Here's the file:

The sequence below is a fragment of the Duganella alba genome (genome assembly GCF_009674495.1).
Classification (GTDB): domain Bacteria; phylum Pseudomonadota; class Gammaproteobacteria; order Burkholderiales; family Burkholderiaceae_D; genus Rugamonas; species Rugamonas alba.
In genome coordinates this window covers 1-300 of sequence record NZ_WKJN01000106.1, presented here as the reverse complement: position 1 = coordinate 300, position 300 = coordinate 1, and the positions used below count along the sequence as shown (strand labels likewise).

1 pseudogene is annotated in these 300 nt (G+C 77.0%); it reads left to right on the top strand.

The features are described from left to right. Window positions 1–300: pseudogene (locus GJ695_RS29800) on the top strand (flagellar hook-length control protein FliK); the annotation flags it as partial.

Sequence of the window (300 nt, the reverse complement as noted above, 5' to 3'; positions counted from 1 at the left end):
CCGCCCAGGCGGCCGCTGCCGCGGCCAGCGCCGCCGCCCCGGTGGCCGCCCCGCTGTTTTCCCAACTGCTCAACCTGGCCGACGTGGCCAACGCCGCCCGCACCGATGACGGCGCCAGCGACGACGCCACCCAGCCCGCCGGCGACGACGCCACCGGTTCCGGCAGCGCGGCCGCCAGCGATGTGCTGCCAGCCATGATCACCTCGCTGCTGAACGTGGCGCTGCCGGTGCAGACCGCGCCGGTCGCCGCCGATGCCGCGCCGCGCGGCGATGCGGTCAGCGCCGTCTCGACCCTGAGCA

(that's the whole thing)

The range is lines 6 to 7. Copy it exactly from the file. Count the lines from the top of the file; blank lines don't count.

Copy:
Sequence of the window (300 nt, the reverse complement as noted above, 5' to 3'; positions counted from 1 at the left end):
CCGCCCAGGCGGCCGCTGCCGCGGCCAGCGCCGCCGCCCCGGTGGCCGCCCCGCTGTTTTCCCAACTGCTCAACCTGGCCGACGTGGCCAACGCCGCCCGCACCGATGACGGCGCCAGCGACGACGCCACCCAGCCCGCCGGCGACGACGCCACCGGTTCCGGCAGCGCGGCCGCCAGCGATGTGCTGCCAGCCATGATCACCTCGCTGCTGAACGTGGCGCTGCCGGTGCAGACCGCGCCGGTCGCCGCCGATGCCGCGCCGCGCGGCGATGCGGTCAGCGCCGTCTCGACCCTGAGCA